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Tag: Apple

Deploy iOS apps to your devices without an Apple Developer Membership

With the release of Xcode 7, Apple combined the iOS and Mac Developer programs into a single Developer Program. Previously these programs were $99/year for each and now they are $99/year for the combined Apple Developer Program which lets you create and deploy apps for iOS and OS X.

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Is Apple killing off mobile ads?

The issue of mobile ads is of particular interest to me as I am forced to think of mobile ads from three different perspectives. First, as a developer since Xojo can be used to create iOS apps; then as an entrepreneur because we advertise Xojo via mobile ads; but also as a personal consumer of mobile ads.

I think I’m on firm ground when I say that mobile ads are universally hated. We hate them more that TV commercials and certainly more than magazine ads. Why is this?

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Deploying iOS Apps Inside Your Company

While the iOS App Store is a great solution for commercial software, not all iOS apps are for public use. If you are building an app just for use inside your company, you won’t want to go through Apple’s app review process (which can take weeks) nor make your app available to the general public. How do you quickly and easily deploy an iOS app just for use by others in your organization?

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There and Back Again: The Evolution of the Graphical User Interface

30 years ago this past January, Apple launched the Macintosh and with it, the first widely available computer with a Graphical User Interface or GUI. If you are less than 25 years old, there’s a very good chance you’ve never used a computer that didn’t have a graphical user interface. But at the time, it was a radical departure from the way in which most people interacted with a computer. Over the past 30 years, the GUI has evolved and in some ways has come full circle.

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Merging iCloud and Apple ID Accounts

iCloud.jpegIf you have been around the Mac community long enough, you may have ended up with two Apple IDs. I have one for iTunes and another one that came from MobileMe. This resulted in effectively having two iCloud accounts. This can be inconvenient and probably will become more so in the future. Apple doesn’t provide a means to merge Apple IDs. They know they need to provide this, but they do not yet do so. I, however, have found a way.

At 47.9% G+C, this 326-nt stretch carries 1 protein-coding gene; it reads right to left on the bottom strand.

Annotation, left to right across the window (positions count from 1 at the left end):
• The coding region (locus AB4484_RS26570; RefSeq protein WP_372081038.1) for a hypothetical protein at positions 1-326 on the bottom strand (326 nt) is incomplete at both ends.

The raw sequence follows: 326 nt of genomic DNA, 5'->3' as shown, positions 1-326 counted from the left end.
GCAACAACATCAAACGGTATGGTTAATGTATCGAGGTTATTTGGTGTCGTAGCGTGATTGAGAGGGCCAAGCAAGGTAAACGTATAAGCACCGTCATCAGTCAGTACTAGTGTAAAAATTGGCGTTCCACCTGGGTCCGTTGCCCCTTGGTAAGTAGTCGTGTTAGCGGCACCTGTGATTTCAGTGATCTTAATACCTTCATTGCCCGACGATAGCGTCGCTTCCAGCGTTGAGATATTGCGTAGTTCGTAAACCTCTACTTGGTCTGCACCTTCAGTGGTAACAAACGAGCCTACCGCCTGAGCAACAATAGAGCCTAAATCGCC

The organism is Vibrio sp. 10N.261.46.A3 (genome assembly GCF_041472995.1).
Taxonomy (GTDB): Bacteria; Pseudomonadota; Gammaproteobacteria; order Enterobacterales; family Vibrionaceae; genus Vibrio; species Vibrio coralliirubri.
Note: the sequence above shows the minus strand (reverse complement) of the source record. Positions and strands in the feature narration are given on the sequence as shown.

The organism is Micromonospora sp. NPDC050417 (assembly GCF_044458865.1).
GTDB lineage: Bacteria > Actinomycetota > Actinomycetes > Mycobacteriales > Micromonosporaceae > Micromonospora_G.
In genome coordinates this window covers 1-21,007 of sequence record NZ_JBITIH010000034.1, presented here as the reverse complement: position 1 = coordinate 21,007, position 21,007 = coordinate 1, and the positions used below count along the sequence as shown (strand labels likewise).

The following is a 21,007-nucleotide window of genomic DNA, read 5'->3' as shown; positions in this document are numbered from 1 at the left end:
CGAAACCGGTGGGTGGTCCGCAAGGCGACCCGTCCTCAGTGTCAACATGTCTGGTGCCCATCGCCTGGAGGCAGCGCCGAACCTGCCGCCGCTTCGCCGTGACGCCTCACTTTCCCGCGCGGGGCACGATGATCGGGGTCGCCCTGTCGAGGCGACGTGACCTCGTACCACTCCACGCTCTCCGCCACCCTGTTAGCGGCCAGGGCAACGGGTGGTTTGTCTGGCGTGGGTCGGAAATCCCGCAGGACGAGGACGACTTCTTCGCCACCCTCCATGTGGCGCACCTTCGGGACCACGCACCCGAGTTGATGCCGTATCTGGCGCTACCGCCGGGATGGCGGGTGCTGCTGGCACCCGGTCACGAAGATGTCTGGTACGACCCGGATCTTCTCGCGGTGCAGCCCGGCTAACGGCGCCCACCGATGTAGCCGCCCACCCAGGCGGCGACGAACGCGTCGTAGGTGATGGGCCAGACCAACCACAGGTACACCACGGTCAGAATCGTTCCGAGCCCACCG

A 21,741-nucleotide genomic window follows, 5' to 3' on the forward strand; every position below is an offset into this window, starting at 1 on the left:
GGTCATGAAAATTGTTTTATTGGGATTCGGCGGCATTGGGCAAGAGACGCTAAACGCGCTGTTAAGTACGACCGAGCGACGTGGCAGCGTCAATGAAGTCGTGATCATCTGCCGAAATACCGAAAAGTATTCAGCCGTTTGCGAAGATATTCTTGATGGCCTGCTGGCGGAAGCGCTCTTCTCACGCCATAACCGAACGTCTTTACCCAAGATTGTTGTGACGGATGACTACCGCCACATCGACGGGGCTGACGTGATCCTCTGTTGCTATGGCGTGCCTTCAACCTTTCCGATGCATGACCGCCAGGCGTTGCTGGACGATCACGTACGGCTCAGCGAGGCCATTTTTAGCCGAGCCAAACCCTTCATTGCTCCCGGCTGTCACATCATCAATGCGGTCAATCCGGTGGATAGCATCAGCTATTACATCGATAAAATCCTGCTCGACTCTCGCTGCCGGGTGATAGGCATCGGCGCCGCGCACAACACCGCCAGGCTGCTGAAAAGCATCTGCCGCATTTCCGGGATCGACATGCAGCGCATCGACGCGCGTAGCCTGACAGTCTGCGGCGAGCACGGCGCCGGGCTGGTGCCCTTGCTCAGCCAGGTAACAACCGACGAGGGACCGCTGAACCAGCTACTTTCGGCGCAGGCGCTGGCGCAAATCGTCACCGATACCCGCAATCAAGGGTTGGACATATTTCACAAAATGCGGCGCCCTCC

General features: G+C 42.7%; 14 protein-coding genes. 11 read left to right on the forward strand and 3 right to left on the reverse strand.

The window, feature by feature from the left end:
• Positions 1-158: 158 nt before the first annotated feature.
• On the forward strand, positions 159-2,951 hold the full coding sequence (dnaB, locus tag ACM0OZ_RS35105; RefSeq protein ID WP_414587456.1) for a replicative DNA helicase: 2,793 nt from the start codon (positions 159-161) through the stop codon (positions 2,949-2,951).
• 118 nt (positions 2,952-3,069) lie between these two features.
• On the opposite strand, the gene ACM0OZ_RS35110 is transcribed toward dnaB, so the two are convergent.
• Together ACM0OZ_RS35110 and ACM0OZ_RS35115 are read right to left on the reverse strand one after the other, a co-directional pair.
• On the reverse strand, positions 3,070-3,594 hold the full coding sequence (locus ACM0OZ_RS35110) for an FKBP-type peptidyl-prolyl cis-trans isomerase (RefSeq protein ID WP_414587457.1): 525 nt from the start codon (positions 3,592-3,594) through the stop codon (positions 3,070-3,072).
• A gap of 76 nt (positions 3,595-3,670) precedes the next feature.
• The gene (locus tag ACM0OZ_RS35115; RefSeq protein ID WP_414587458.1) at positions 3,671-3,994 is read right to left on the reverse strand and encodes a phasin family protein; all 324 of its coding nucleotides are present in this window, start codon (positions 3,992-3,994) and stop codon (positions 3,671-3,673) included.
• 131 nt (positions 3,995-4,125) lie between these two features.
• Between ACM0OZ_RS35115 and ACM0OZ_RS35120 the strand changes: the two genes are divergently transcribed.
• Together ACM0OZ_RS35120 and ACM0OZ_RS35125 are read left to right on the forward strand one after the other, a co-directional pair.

Since the introduction of iCloud, I have wanted to have a single Apple ID. When Apple recently added the two-step authentication for Apple IDs to make them more secure, I decided to sign in and update my Apple ID account. Part of the process is to verify a device you own which will be used, along with your password, to authenticate that you are who you say you are should you want to make changes (such as your password) to your Apple ID in the future. The webpage said it would list my devices, but none were listed. It didn’t take long to figure out why. The Apple ID I was updating was for iTunes, while the Apple ID Apple was using to find my devices was the one associated with my iCloud (MobileMe/mac.com) account.

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The iOS 7 UI Controversy

Unless you have been living under a rock for the past week, you know that Apple unvieled iOS 7 and its new user interface coming this fall to an iOS device near you. While there are some great new features, like the engine in a car, it’s not the first thing people notice. Most car shoppers are looking at the color of the paint, the sleekness of the design, the look of the interior and dashboard, etc. In other words, they look at the cars’ UI.

The new UI in iOS 7 is the most controversial thing about it by far. I’ll admit that when I first saw it, I thought they were changing it just to change it. I thought they hadn’t put enough thought into the reasons why or they were just bending to the pressure of change for change’s sake. In my role at Xojo, I think at a lot about UI design. Before long, I realized that of course Apple put a lot of thought into it. That’s what Apple does. It’s their culture. So why were they going with this new, simpler, non-skeumorphic design?

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